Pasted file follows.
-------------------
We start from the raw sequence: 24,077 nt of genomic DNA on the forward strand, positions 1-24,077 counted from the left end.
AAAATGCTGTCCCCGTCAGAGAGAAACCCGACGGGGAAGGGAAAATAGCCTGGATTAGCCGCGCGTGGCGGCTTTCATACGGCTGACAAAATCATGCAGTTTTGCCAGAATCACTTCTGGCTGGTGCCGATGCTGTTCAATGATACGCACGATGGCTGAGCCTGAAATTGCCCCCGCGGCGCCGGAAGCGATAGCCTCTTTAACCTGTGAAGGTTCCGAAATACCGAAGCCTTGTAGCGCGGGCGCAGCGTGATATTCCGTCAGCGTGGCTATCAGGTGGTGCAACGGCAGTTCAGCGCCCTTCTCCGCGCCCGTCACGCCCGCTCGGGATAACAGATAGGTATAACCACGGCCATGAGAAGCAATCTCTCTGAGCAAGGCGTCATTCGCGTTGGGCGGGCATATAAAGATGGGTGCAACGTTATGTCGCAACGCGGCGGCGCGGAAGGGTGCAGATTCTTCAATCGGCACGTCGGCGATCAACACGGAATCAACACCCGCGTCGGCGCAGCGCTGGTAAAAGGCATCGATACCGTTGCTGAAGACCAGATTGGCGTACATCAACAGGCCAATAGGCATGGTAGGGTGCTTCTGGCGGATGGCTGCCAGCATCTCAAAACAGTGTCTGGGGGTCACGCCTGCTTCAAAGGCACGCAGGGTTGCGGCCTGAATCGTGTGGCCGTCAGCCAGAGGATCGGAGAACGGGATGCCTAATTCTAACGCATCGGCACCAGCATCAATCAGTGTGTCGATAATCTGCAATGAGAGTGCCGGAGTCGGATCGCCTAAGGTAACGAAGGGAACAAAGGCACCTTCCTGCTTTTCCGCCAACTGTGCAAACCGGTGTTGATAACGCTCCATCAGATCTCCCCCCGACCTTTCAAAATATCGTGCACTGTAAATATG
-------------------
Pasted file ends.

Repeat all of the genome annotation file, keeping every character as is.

We start from the raw sequence: 24,077 nt of genomic DNA on the forward strand, positions 1-24,077 counted from the left end.
AAAATGCTGTCCCCGTCAGAGAGAAACCCGACGGGGAAGGGAAAATAGCCTGGATTAGCCGCGCGTGGCGGCTTTCATACGGCTGACAAAATCATGCAGTTTTGCCAGAATCACTTCTGGCTGGTGCCGATGCTGTTCAATGATACGCACGATGGCTGAGCCTGAAATTGCCCCCGCGGCGCCGGAAGCGATAGCCTCTTTAACCTGTGAAGGTTCCGAAATACCGAAGCCTTGTAGCGCGGGCGCAGCGTGATATTCCGTCAGCGTGGCTATCAGGTGGTGCAACGGCAGTTCAGCGCCCTTCTCCGCGCCCGTCACGCCCGCTCGGGATAACAGATAGGTATAACCACGGCCATGAGAAGCAATCTCTCTGAGCAAGGCGTCATTCGCGTTGGGCGGGCATATAAAGATGGGTGCAACGTTATGTCGCAACGCGGCGGCGCGGAAGGGTGCAGATTCTTCAATCGGCACGTCGGCGATCAACACGGAATCAACACCCGCGTCGGCGCAGCGCTGGTAAAAGGCATCGATACCGTTGCTGAAGACCAGATTGGCGTACATCAACAGGCCAATAGGCATGGTAGGGTGCTTCTGGCGGATGGCTGCCAGCATCTCAAAACAGTGTCTGGGGGTCACGCCTGCTTCAAAGGCACGCAGGGTTGCGGCCTGAATCGTGTGGCCGTCAGCCAGAGGATCGGAGAACGGGATGCCTAATTCTAACGCATCGGCACCAGCATCAATCAGTGTGTCGATAATCTGCAATGAGAGTGCCGGAGTCGGATCGCCTAAGGTAACGAAGGGAACAAAGGCACCTTCCTGCTTTTCCGCCAACTGTGCAAACCGGTGTTGATAACGCTCCATCAGATCTCCCCCCGACCTTTCAAAATATCGTGCACTGTAAATATG